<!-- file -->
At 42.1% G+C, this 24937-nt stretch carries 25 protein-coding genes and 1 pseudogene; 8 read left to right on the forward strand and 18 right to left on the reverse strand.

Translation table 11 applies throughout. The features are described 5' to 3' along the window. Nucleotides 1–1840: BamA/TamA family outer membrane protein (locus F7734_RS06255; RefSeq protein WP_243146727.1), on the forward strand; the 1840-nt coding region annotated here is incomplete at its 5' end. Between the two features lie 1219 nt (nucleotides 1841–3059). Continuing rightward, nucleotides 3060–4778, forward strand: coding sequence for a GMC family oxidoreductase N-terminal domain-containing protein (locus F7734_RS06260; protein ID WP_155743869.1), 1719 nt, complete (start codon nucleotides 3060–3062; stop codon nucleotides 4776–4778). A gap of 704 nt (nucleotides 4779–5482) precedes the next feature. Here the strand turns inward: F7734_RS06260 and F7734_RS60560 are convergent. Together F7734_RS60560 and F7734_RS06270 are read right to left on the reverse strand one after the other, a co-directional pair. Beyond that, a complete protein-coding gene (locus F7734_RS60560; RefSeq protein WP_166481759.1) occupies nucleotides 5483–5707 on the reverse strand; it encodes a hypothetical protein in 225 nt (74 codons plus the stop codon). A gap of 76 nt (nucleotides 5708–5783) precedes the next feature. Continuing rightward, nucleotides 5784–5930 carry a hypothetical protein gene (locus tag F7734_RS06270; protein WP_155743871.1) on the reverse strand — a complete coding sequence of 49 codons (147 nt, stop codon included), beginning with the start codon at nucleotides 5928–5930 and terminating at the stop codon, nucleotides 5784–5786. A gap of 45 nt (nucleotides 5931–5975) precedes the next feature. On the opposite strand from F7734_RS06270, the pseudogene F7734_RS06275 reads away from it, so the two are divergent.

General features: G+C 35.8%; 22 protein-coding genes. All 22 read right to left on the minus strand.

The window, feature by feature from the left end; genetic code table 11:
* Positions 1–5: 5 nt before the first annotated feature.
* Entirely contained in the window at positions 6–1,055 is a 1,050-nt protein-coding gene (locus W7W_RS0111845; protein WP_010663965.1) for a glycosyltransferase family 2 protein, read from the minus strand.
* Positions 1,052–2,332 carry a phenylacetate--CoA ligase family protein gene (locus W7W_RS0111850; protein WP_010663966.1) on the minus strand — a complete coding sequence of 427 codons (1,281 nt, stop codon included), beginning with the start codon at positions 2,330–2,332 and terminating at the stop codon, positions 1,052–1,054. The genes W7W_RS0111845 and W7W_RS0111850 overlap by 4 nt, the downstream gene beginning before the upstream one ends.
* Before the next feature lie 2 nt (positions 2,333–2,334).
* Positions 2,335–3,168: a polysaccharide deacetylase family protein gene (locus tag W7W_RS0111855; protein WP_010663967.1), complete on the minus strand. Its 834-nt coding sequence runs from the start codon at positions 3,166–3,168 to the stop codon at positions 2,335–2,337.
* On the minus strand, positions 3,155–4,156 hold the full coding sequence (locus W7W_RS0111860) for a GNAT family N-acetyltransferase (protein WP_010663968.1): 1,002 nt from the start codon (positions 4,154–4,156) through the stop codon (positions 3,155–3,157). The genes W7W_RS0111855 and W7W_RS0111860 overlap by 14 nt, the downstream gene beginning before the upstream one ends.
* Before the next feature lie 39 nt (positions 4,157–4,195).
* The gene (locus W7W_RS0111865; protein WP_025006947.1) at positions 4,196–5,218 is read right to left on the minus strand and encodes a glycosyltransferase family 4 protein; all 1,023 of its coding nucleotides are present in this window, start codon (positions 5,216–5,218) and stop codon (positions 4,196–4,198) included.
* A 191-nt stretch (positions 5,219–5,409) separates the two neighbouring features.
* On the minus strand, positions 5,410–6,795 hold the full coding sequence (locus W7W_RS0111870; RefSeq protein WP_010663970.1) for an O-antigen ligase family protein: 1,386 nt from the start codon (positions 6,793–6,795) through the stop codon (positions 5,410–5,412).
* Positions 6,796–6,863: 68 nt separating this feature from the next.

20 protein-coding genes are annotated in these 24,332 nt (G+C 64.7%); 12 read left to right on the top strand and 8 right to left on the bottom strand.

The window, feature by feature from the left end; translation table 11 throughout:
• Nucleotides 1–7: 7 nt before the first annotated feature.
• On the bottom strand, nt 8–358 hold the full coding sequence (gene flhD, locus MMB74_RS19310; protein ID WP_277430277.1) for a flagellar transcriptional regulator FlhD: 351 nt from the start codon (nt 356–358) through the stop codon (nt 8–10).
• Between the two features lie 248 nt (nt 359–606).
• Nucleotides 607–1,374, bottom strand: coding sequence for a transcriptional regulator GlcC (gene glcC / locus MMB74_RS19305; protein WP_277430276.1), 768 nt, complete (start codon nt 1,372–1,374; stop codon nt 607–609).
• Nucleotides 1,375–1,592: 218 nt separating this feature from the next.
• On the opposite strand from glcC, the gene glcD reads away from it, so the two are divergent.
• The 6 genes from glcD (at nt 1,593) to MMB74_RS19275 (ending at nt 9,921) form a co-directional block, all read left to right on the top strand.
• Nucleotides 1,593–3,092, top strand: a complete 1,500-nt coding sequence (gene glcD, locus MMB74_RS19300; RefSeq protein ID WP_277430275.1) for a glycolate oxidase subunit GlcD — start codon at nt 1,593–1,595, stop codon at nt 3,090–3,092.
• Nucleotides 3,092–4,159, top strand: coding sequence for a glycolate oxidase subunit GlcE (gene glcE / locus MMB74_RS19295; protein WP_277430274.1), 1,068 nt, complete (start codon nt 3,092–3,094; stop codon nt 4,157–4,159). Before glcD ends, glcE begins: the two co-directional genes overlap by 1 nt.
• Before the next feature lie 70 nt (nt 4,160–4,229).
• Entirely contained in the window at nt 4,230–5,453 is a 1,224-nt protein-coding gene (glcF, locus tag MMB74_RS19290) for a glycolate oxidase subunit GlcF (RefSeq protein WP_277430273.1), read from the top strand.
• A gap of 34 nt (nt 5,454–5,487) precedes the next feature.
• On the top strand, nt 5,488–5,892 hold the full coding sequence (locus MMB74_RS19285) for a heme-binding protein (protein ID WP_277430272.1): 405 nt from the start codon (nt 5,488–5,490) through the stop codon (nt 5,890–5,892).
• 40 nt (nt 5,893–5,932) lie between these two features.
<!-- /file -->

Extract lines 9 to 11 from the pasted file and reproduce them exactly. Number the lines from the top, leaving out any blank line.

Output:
* Positions 2,335–3,168: a polysaccharide deacetylase family protein gene (locus tag W7W_RS0111855; protein WP_010663967.1), complete on the minus strand. Its 834-nt coding sequence runs from the start codon at positions 3,166–3,168 to the stop codon at positions 2,335–2,337.
* On the minus strand, positions 3,155–4,156 hold the full coding sequence (locus W7W_RS0111860) for a GNAT family N-acetyltransferase (protein WP_010663968.1): 1,002 nt from the start codon (positions 4,154–4,156) through the stop codon (positions 3,155–3,157). The genes W7W_RS0111855 and W7W_RS0111860 overlap by 14 nt, the downstream gene beginning before the upstream one ends.
* Before the next feature lie 39 nt (positions 4,157–4,195).